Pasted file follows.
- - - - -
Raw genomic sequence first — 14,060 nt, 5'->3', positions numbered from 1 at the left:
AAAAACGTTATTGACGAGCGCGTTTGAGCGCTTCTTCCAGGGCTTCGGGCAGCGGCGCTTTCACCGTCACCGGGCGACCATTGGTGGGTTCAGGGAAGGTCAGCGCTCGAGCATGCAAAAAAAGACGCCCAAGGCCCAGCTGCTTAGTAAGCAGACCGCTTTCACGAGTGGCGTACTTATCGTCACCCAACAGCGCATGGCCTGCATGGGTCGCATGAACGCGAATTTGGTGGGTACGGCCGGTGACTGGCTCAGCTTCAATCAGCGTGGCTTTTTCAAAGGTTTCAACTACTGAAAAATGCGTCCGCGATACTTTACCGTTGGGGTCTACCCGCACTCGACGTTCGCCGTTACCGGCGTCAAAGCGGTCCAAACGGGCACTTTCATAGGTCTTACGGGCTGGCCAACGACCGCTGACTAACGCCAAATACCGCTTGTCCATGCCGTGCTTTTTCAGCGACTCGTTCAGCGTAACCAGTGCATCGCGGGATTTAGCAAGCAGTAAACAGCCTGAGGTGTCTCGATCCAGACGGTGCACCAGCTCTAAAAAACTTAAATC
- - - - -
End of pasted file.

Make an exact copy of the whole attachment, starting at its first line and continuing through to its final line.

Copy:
Raw genomic sequence first — 14,060 nt, 5'->3', positions numbered from 1 at the left:
AAAAACGTTATTGACGAGCGCGTTTGAGCGCTTCTTCCAGGGCTTCGGGCAGCGGCGCTTTCACCGTCACCGGGCGACCATTGGTGGGTTCAGGGAAGGTCAGCGCTCGAGCATGCAAAAAAAGACGCCCAAGGCCCAGCTGCTTAGTAAGCAGACCGCTTTCACGAGTGGCGTACTTATCGTCACCCAACAGCGCATGGCCTGCATGGGTCGCATGAACGCGAATTTGGTGGGTACGGCCGGTGACTGGCTCAGCTTCAATCAGCGTGGCTTTTTCAAAGGTTTCAACTACTGAAAAATGCGTCCGCGATACTTTACCGTTGGGGTCTACCCGCACTCGACGTTCGCCGTTACCGGCGTCAAAGCGGTCCAAACGGGCACTTTCATAGGTCTTACGGGCTGGCCAACGACCGCTGACTAACGCCAAATACCGCTTGTCCATGCCGTGCTTTTTCAGCGACTCGTTCAGCGTAACCAGTGCATCGCGGGATTTAGCAAGCAGTAAACAGCCTGAGGTGTCTCGATCCAGACGGTGCACCAGCTCTAAAAAACTTAAATC